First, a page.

If you follow any news channel or social media platform, you must have seen the words “Turkey”, “protests”, and “police violence” in various combinations over the past few days. As a flood of tweets fills newsfeeds, it’s easy to realize that there was something going on in Turkey, although it was still hard to know what would’ve caused hundreds of thousands of people to protest with incredible resistance against the human rights invasive actions of the Turkish Prime Minister and the police against their citizens. As eye-catching as the hashtag #occupygezi is, it falls short of capturing the conflict in the country’s last eleven years, a turbulent period governed by the ruling AK Parti (Justice and Development Party) and its conflicted relationship with Islam, secularism, and democracy.
Having lived in United States and Turkey on and off since the mid-2000s, the country’s Muslim identity (based on the majority’s beliefs and secular by constitution) has always come up in my personal relationships. Somewhere between hanging out with someone for the second time and being close friends comes the question, “So, Turkey is a Muslim country, right?” or, “But you’re not Muslim, are you?” said with a wandering eye on my second Bloody Mary. The answer is that ever since the fall of the Ottoman Empire and the early beginnings of the Republic, most Turkish citizens have come up with their own brand of cultural Islam.
I, a cultural Muslim, am too a variation and representation of that mindset, along with many others. One may believe in Allah, but drink in moderation (the key is to stay harmless). Some may not fast during Ramadan, but will sit down with those who have in the evening, and say grace. Another will not grow a beard or wear a headscarf, yet may murmur a short prayer for the dead while passing by a cemetery. For a lot of Turkish people, the doctrines of the Koran are interpreted on a more philosophical level than a literal one; the purity of one’s heart means more than the number of times they prayed or fasted that year. To those who are not native to this, it’s as different of a beast as ‘60s radical lesbian nuns, or China’s communist capitalism, yet this ‘ecosystem’ worked fairly well for secular Turks until recently, when AK Parti won a third term of elections with almost 50% of the votes.
The common Turkish understanding of a modernized, secular Islam goes back almost a century to the state’s top-down restrictions on Muslim life during the 1920s, when the modern state was established. Having seen the lingering power of the Ottoman Caliphate on Muslims overseas as late as World War I, Ataturk (an important founding-father figure to most secular Turks) took strict measurements to eliminate religion from the public sphere, in an effort to minimize the religious threats to the newly stabilizing state. Political and cultural life shaped around new, non-religious rules as Turks found a discrete Islam that flowed with the Apollonian ideals of the new republic. Islamic-rooted movements would not enter the Turkish political scene for a good quarter of a century —1950 to be exact—only to be thrown over by various coup d’états in 1960, 1971, and 1980 respectively.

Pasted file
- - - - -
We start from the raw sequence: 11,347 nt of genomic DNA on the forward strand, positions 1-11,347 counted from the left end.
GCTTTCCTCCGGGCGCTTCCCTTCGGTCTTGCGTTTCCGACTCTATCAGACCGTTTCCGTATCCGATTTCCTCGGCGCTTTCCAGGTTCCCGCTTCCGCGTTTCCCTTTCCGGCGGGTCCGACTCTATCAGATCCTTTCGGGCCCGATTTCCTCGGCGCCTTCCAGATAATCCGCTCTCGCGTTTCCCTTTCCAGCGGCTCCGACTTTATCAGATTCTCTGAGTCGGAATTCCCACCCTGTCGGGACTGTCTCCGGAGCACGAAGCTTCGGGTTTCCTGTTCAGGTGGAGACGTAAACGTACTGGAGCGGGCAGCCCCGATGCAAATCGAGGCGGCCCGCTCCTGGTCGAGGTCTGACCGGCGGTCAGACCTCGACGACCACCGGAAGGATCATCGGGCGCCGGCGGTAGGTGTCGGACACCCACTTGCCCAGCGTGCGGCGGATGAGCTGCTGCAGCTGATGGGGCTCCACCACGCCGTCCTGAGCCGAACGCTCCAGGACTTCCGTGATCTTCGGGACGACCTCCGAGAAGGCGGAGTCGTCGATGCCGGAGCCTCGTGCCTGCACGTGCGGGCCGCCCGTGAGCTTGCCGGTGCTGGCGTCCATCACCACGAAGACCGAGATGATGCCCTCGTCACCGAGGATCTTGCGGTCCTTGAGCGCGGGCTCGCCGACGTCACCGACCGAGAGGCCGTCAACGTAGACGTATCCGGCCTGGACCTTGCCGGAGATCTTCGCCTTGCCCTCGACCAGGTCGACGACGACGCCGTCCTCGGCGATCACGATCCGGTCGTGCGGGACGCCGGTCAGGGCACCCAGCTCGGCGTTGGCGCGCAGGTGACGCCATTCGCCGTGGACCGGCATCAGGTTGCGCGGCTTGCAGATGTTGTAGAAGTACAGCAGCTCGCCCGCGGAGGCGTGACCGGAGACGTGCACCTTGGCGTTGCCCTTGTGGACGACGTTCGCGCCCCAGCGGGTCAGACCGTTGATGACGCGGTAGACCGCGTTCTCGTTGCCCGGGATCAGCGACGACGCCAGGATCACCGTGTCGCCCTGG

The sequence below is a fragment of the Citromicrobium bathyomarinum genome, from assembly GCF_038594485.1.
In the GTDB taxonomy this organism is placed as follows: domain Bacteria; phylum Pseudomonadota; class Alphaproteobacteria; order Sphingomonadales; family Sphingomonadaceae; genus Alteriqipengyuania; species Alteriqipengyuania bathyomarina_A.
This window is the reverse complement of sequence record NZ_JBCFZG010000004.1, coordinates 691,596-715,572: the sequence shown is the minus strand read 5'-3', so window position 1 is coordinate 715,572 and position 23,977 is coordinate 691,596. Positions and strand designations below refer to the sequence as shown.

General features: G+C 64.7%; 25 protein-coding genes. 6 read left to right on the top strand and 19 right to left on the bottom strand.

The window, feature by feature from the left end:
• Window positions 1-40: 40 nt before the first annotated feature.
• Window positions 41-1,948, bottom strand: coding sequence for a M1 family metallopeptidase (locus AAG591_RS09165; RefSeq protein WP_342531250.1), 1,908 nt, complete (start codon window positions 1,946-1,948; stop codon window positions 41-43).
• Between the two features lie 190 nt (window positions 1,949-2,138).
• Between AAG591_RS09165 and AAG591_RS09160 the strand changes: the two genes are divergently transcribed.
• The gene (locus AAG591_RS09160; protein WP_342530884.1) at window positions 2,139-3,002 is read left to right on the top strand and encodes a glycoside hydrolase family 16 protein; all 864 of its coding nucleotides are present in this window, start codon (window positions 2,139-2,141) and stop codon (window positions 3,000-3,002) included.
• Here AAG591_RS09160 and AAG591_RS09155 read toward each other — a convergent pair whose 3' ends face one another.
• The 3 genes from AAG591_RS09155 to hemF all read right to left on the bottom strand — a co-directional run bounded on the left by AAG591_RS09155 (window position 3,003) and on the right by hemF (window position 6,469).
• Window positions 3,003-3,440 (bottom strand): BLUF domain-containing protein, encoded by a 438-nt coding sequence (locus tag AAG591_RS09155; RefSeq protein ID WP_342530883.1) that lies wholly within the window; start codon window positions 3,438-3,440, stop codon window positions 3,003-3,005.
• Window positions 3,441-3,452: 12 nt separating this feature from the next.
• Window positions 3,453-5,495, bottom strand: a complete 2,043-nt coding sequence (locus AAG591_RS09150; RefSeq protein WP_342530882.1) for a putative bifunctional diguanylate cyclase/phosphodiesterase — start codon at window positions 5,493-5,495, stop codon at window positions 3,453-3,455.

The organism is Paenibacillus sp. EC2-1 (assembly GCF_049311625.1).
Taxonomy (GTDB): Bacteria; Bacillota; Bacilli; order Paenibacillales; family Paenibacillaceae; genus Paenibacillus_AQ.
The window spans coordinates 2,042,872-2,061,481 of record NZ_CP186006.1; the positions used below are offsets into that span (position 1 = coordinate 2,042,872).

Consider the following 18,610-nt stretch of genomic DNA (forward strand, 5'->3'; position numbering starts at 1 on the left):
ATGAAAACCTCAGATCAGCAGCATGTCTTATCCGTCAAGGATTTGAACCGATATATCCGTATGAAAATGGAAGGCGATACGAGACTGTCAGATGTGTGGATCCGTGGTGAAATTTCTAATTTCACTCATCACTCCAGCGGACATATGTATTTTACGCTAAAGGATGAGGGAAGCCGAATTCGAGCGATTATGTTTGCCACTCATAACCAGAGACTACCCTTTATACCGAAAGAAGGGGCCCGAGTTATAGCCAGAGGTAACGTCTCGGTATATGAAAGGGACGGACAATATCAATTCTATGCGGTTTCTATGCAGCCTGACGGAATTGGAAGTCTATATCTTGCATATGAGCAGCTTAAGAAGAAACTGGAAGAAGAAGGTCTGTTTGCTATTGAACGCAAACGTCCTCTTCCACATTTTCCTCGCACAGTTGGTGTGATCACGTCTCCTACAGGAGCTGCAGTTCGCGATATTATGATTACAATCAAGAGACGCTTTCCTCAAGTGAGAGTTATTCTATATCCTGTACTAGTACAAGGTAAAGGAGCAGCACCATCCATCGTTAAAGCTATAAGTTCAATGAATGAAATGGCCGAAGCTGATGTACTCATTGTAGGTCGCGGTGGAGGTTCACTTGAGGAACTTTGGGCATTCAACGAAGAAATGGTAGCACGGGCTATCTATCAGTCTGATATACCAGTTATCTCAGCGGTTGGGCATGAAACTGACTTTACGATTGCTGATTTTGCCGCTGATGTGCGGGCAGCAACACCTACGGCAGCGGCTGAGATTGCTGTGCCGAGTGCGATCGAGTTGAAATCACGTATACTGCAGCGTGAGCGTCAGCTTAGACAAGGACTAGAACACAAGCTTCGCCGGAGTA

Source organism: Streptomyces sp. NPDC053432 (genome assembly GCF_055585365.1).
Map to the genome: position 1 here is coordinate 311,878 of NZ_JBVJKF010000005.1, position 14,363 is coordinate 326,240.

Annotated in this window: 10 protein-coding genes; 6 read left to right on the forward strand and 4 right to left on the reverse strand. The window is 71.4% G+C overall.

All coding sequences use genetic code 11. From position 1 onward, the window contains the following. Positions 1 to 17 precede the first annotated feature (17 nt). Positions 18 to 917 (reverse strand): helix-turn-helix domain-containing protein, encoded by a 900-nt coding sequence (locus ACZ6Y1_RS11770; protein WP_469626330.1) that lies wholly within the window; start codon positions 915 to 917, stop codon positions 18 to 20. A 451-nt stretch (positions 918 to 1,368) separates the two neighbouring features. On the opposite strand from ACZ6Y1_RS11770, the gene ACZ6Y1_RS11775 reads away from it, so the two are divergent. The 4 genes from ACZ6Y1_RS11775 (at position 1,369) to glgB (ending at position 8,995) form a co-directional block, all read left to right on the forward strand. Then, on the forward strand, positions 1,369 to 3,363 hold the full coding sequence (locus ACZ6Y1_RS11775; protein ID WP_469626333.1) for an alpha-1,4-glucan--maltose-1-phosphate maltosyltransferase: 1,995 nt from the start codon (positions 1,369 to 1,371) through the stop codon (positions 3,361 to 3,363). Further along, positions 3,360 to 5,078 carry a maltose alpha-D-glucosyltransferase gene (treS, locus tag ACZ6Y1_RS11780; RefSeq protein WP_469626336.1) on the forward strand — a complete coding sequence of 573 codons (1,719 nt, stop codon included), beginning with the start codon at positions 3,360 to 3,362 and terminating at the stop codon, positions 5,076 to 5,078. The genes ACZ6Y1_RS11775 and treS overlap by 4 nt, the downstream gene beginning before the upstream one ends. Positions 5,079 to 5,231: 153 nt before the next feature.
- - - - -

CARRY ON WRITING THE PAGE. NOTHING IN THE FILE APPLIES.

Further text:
At the age of 84, my grandmother has lived through the three aforementioned coups, along with one “balance adjustment to democracy” in 1997 (also called a post-modern coup d’état, a term coined by one of the high-ranking military officials of the time), and even one e-memorandum in 2007, where the Turkish Armed Forces published a statement online to voice their concerns over the well-being of the state. Having lived through that, my generation’s grandmothers know what to do if a government is about to fall. They will call you and make sure you’ve taken preventative measures, too. “Did you buy enough bread?” they’ll ask. “No, four loaves is not nearly enough. Buy five more, just put them in the freezer.”
However, with no coup in sight (my 10 unspent Eurovision points from last year go to my dear country here) despite the still-developing crisis, those past precautions have changed. Everyone—including the grandmothers—has taken to the streets, protesting, and/or taking care of those who protest. Still, the AK Parti remains the only right wing Islamic-rooted party that was not overthrown or forced to resign in the history of the Turkish Republic, but strong organic protests in Turkey move into their sixth day with supporters marching on the streets of not only Istanbul or Ankara, but in 67 cities across the country, demanding Prime Minister Erdogan to resign.
While AKP did first come to power with undeniable support from its non-secular base in 2002, Erdogan’s government oversaw “a wide range of democratic reforms“, including development of minority rights for Kurds and non-Muslims, and diminishing the military’s political immunity. Ironically enough, further emphasis was put onto human rights issues as AK Parti won a second term in 2007, only to be sprinkled with a “strengthened” economy in their third term starting in 2011, as the Eurozone and Global North hopscotched hopelessly from one financial crisis to another.